fester

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English[edit]

Etymology[edit]

From Old French festre (cognate with Italian fistola, Occitan fistola, Spanish fístula), from Latin fistula. The verb is derived from the noun, while the “condition of something that festers” noun sense is derived from the verb.

Pronunciation[edit]

Noun[edit]

fester (plural festers)

  1. (pathology, obsolete) A fistula.
  2. (pathology) A sore or an ulcer of the skin.
    • 1848, Samuel Maunder, “SPIDERS. (Arachnida.)”, in The Treasury of Natural History; or, A Popular Dictionary of Animated Nature: In which the Zoological Characteristics that Distinguish the Different Classes, Genera, and Species, are Combined with a Variety of Interesting Information Illustrative of the Habits, Instincts, and General Economy of the Animal Kingdom. To which are Added, a Syllabus of Practical Taxidermy, and a Glossarial Appendix. [...], London: Longman, Brown, Green, and Longmans, Paternoster-Row, OCLC 956545938, page 637, column 1:
      The larger the Spider, the warmer the climate or season of the year, and the more susceptible the wounded individual, so much worse will the effects be; and it is no therefore no wonder that people who would have a fester from a simple prick with a needle, should feel more violent effects from the bite of a Spider.
    • 1861, Benjamin Ridge, “Medical and Self Torture”, in Ourselves, Our Food, and Our Physic, London: Chapman and Hall, 193 Piccadilly, OCLC 83201861, page 68:
      While to the fingers and toes, which are frequently the seat of spontaneous festers, &c., irritation is kept up [if a hot poultice is applied], the skin is thickened, and rendered less liable to be permeated by matter; the heat is driven down the soft structures to the very bones and joints, and a portion of them may be lost in consequence.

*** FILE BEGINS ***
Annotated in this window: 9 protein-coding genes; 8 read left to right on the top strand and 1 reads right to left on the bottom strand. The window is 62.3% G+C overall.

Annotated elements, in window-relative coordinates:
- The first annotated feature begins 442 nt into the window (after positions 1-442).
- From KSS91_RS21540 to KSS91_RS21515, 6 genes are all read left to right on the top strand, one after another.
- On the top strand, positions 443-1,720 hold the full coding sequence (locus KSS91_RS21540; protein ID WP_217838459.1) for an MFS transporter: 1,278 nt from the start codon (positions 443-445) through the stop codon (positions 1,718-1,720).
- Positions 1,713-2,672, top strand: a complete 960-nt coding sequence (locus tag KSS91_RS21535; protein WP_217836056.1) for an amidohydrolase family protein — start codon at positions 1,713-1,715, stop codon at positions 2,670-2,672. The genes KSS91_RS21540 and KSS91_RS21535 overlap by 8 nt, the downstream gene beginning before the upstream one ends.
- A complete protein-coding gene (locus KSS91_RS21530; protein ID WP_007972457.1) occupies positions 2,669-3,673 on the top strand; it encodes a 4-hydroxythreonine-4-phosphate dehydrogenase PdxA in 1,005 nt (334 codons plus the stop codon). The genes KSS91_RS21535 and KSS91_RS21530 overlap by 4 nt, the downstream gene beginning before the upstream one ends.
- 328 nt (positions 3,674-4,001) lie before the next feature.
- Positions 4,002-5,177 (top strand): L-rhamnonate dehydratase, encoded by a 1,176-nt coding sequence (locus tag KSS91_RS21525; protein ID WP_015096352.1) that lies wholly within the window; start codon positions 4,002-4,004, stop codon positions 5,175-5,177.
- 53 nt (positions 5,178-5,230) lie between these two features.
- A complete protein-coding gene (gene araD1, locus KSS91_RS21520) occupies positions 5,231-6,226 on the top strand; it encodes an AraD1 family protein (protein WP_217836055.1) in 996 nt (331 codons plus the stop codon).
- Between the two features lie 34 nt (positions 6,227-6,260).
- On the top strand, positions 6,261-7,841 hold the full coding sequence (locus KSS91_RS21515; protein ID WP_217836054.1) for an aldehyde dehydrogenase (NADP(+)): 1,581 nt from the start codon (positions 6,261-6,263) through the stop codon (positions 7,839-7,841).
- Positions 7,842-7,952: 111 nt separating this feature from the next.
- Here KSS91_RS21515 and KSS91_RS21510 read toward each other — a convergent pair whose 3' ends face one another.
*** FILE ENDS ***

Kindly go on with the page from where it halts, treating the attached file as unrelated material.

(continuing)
• 1864 July, “The Rim. Part III.—Conclusion.”, in The Atlantic Monthly. A Magazine of Literature, Art, and Politcs, volume XIV, number LXXXI, Boston, Mass.: Ticknor and Fields, 135, Washington Street; London: Trübner and Company, OCLC 612185692, page 68:
      He has been away so long and so often, there has been such mismanagement under a long minority, such changes and such misrule, such a hard hand and such a high hand, that the whole place is a fester.
  3. The condition of something that festers; a festering; a festerment.

Verb[edit]

fester (third-person singular simple present festers, present participle festering, simple past and past participle festered)

  1. (intransitive) To become septic; to become rotten.
  2. (intransitive) To worsen, especially due to lack of attention.
    Deal with the problem immediately; do not let it fester.
  3. (transitive) To cause to fester or rankle.

Conjugation[edit]

Derived terms[edit]

Translations[edit]

Anagrams[edit]


Danish[edit]

Noun[edit]

fester c

  1. plural indefinite of fest

Verb[edit]

fester

  1. present tense of feste

German[edit]

Pronunciation[edit]

Adjective[edit]

fester

  1. inflected form of fest

Norwegian Bokmål[edit]

Noun[edit]

fester m

  1. indefinite plural of fest

Verb[edit]

fester

  1. present tense of feste

Swedish[edit]

Noun[edit]

fester

  1. indefinite plural of fest